As you know the prisoner abuse scandal has been one of top stories in the news over the last few weeks. Having served in the Army for 8 years, I am deeply concerned about the impact these incidents are having on the image of our military and country. It is out of this concern that I am forwarding a letter that was written by a doctor at the Abu Gharaib prison. I hope this letter helps to provide some balance to the legitimate concerns caused by these terrible events. Please feel free to distribute this e-mail as you see fit. Thank you for your time and consideration. (The letter is included below)
Sent: Saturday, May 08, 2004 11:25 PM
Subject: Home and Prisoner Abuse at Abu Gharaib
Hi Everybody, I have decided to resurrect my e-mail tree despite my telling you last time that I would end my general mailings. However, I feel compelled to share some of my thoughts as it turns out I was in the middle of the maelstrom when I was at Abu Gharaib.
First, I must tell all of you how sweet it is to be back home. It is a month now since I returned to West Hartford for good, or at least until the next time I am deployed. I spent a truly peaceful 'shabat' in my own home today. This evening, walking in the quiet streets with a gentle rain falling, a canopy of newly green leaves in the trees overhead and my wise, beautiful, patient wife at my side gave me a peace of mind that I think has alluded me for much of my adult life. The minor irritations that bombard me at work seem....minor. People at work complain about delays, lost labs and a new computer system that is slowing things down. This past Friday work seemed particularly hectic. I intubated three people, treated a significant salicylate poisoning, while also working up the innumerable problems that assail the average emergency physician in a busy tertiary hospital. But getting a spiral cat scan to rule out pulmonary embolus or a cardiac enzyme all within two hours seemed like such a luxury compare to waiting for a week for a lab test in Iraq and not even having a spiral CT scan. Resuscitating those sick people seemed so easy when I compare it to the difficulties of the resuscitations I had in the field in Iraq with poor lighting, equipment deficits and a lack of the wonderfully trained team of nurses and respiratory therapists I had at St. Francis Hospital this past Friday. People have asked if I changed as a result of my experiences in Iraq. To me I seem the same person, but certainly my perception of my world, my home and work has changed. Life in general just seems simpler and sweeter.
As to Abu Gharaib and its recent news coverage. I am often being asked, did you know about it? Were the soldiers being told to do it? Wasn't the environment there conducive to abusing the detainees? Yes, I did know about it. I arrived at Abu Gharaib on January 12. One week later the Base Commander Lieutenant Colonel Philabaum was relieved of his command and the six soldiers, now seven, were arrested. In other words, as soon as the military authorities found out about the abuses an investigation was launched and the perpetrators were apprehended and detained. There was no command from upper echelons in the US Army to carry out the abuses that these soldiers did. On the contrary, the specific instructions which were plastered on many walls and reiterated daily were to treat the detainees with respect and dignity. Through out my e-mail news if you read back on them you will see that was what I and my colleagues there tried to do. I worked side by side with the military police guards both in the "hard side" were the abuses took place and out in the tent yards were the majority of prisoners were detained.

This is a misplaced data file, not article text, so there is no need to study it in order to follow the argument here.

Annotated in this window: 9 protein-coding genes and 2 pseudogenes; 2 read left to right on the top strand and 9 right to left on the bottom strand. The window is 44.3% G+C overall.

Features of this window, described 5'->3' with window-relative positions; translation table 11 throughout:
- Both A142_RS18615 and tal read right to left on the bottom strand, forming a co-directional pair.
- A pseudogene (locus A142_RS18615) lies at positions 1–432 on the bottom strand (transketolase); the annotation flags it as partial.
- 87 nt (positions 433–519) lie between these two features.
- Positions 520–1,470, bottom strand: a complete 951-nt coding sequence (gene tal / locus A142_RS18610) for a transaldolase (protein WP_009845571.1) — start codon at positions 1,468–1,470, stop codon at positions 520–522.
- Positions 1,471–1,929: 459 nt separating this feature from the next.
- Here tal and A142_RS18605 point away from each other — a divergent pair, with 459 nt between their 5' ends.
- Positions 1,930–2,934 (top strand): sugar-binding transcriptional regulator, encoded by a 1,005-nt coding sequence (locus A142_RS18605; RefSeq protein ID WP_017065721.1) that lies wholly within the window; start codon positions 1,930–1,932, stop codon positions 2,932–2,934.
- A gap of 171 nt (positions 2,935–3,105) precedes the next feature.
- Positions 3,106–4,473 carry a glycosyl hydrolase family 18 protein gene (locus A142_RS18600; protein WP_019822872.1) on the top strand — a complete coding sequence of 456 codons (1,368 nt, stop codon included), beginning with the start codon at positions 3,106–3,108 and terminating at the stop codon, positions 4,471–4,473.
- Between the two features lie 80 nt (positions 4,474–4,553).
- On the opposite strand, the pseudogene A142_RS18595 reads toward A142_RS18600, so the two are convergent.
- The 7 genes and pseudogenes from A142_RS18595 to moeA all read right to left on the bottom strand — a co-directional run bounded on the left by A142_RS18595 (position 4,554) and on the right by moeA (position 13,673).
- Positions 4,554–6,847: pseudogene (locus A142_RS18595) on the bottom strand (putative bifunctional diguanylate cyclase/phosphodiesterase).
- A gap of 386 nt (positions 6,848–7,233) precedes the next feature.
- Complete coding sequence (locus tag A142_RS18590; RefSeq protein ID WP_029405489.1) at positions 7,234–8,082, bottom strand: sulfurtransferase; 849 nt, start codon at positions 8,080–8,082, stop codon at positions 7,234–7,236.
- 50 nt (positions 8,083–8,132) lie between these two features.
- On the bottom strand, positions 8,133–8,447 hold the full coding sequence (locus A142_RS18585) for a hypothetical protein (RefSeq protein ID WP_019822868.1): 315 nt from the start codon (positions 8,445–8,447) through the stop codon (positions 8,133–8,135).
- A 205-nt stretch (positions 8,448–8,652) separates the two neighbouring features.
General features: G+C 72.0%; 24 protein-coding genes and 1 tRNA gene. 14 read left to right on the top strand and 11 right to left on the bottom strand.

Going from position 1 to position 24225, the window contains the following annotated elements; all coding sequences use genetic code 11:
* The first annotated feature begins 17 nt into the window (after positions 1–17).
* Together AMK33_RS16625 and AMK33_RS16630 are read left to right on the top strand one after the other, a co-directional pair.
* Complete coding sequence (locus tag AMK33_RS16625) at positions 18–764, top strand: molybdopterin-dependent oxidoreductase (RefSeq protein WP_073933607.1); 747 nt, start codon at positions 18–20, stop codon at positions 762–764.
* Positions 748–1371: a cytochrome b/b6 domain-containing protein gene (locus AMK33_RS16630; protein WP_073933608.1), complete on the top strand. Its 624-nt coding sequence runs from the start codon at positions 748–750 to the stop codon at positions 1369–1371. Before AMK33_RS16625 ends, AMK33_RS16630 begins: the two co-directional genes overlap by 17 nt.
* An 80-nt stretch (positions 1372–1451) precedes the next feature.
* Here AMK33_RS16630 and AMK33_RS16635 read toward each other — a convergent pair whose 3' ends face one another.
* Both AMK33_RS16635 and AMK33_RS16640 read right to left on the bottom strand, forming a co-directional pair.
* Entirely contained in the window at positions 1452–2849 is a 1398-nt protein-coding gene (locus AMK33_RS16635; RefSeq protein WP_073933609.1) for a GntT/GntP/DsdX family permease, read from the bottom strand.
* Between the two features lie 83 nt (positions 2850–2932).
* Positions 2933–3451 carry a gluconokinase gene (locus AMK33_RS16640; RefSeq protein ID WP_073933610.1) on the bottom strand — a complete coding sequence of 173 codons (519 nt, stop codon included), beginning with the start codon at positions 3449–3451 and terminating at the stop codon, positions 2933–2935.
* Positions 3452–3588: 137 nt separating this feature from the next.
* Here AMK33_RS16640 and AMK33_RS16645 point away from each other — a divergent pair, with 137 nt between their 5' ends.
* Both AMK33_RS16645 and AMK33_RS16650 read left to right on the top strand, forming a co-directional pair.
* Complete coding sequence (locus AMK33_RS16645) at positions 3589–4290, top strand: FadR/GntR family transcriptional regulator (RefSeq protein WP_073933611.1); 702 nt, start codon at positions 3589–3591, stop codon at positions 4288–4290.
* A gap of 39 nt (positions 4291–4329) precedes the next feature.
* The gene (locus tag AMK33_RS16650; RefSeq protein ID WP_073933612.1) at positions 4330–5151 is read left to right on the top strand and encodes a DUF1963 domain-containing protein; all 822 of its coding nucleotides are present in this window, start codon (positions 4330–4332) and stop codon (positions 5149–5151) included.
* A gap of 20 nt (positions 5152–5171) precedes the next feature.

These MP's were a pleasure to work with. I witnessed only respectful and, I would venture to say, affectionate behavior towards the detainees. The MP's were quite mindful of the fact that many if not the majority of the detainees were innocent of any crimes. There were, however, detainees who truly wished harm on US soldiers and a return to the tyranny of Saddam's or a Baathist regime. These detainees if they made trouble were treated if they were disruptive, with firmness but not with abuse. If any physical violence would have befallen the detainees as a result of MP abuse, I would have known about it as I was the prison physician. I should mention, however, one episode of detainee abuse and that was when an Iraqi Police Guard was found to be physically abusing an Iraqi common criminal. That policemen was very promptly apprehended by the US military.
Though I am ashamed of my fellow soldiers' behavior whose details only now are being exposed, I am still proud. I am proud that we as a nation are ashamed of this aberration. I am also proud that we are raking our commanders and politicians over the coals for this event though I am sorry to see many of them suffer for the stupidity of six soldiers. Ask yourselves this my friends: would this kind of self inspection and public exposure have happened in Iraq in Saddam's days when thousands were tortured and killed? Would this degree of outrage and public inquiry be taking place in any Middle Eastern country with the possible exception of Israel if they were in our place? I have to laugh when Moktar Sadr the "firebrand" Islamic cleric spearheading the current Shiite insurrection mocks our democracy with regard to the events at Abu Gharaib. Can you imagine the indignities that he would perpetrate on his enemies let alone those of his own who dissent against his world view? Is mutilating bodies and hanging their burnt carcasses from bridge heads dignity? Let's get a grip people and get a realistic perspective. Could we be doing a better job in Iraq? Yes. Is there institutionally sanctioned abuses of Iraqi detainees? No. Take it from someone who has been there.
Your Former Man in Iraq
Michael Gutman MD FACEP, Major US Army MC (reserve)